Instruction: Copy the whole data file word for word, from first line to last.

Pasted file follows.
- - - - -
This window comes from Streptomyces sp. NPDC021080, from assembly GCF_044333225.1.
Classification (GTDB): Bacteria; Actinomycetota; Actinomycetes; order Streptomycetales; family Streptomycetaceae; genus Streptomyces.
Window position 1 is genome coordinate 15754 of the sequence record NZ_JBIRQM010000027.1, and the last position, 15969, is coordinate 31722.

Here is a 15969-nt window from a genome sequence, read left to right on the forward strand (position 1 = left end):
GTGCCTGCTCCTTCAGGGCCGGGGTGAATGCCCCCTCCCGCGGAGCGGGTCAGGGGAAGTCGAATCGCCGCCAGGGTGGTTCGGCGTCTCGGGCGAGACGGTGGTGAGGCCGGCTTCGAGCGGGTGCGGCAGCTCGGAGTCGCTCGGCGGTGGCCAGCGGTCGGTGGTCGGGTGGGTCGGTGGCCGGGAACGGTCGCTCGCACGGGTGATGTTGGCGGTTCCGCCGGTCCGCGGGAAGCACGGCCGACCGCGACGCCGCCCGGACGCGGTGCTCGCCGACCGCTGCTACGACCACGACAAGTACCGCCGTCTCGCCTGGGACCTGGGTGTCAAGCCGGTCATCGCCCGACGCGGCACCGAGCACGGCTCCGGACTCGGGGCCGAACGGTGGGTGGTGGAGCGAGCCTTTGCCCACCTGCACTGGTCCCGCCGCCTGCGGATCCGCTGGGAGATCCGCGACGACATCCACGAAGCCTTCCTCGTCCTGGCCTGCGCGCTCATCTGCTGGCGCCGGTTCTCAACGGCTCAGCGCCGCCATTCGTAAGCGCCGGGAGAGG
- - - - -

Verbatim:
This window comes from Streptomyces sp. NPDC021080, from assembly GCF_044333225.1.
Classification (GTDB): Bacteria; Actinomycetota; Actinomycetes; order Streptomycetales; family Streptomycetaceae; genus Streptomyces.
Window position 1 is genome coordinate 15754 of the sequence record NZ_JBIRQM010000027.1, and the last position, 15969, is coordinate 31722.

Here is a 15969-nt window from a genome sequence, read left to right on the forward strand (position 1 = left end):
GTGCCTGCTCCTTCAGGGCCGGGGTGAATGCCCCCTCCCGCGGAGCGGGTCAGGGGAAGTCGAATCGCCGCCAGGGTGGTTCGGCGTCTCGGGCGAGACGGTGGTGAGGCCGGCTTCGAGCGGGTGCGGCAGCTCGGAGTCGCTCGGCGGTGGCCAGCGGTCGGTGGTCGGGTGGGTCGGTGGCCGGGAACGGTCGCTCGCACGGGTGATGTTGGCGGTTCCGCCGGTCCGCGGGAAGCACGGCCGACCGCGACGCCGCCCGGACGCGGTGCTCGCCGACCGCTGCTACGACCACGACAAGTACCGCCGTCTCGCCTGGGACCTGGGTGTCAAGCCGGTCATCGCCCGACGCGGCACCGAGCACGGCTCCGGACTCGGGGCCGAACGGTGGGTGGTGGAGCGAGCCTTTGCCCACCTGCACTGGTCCCGCCGCCTGCGGATCCGCTGGGAGATCCGCGACGACATCCACGAAGCCTTCCTCGTCCTGGCCTGCGCGCTCATCTGCTGGCGCCGGTTCTCAACGGCTCAGCGCCGCCATTCGTAAGCGCCGGGAGAGG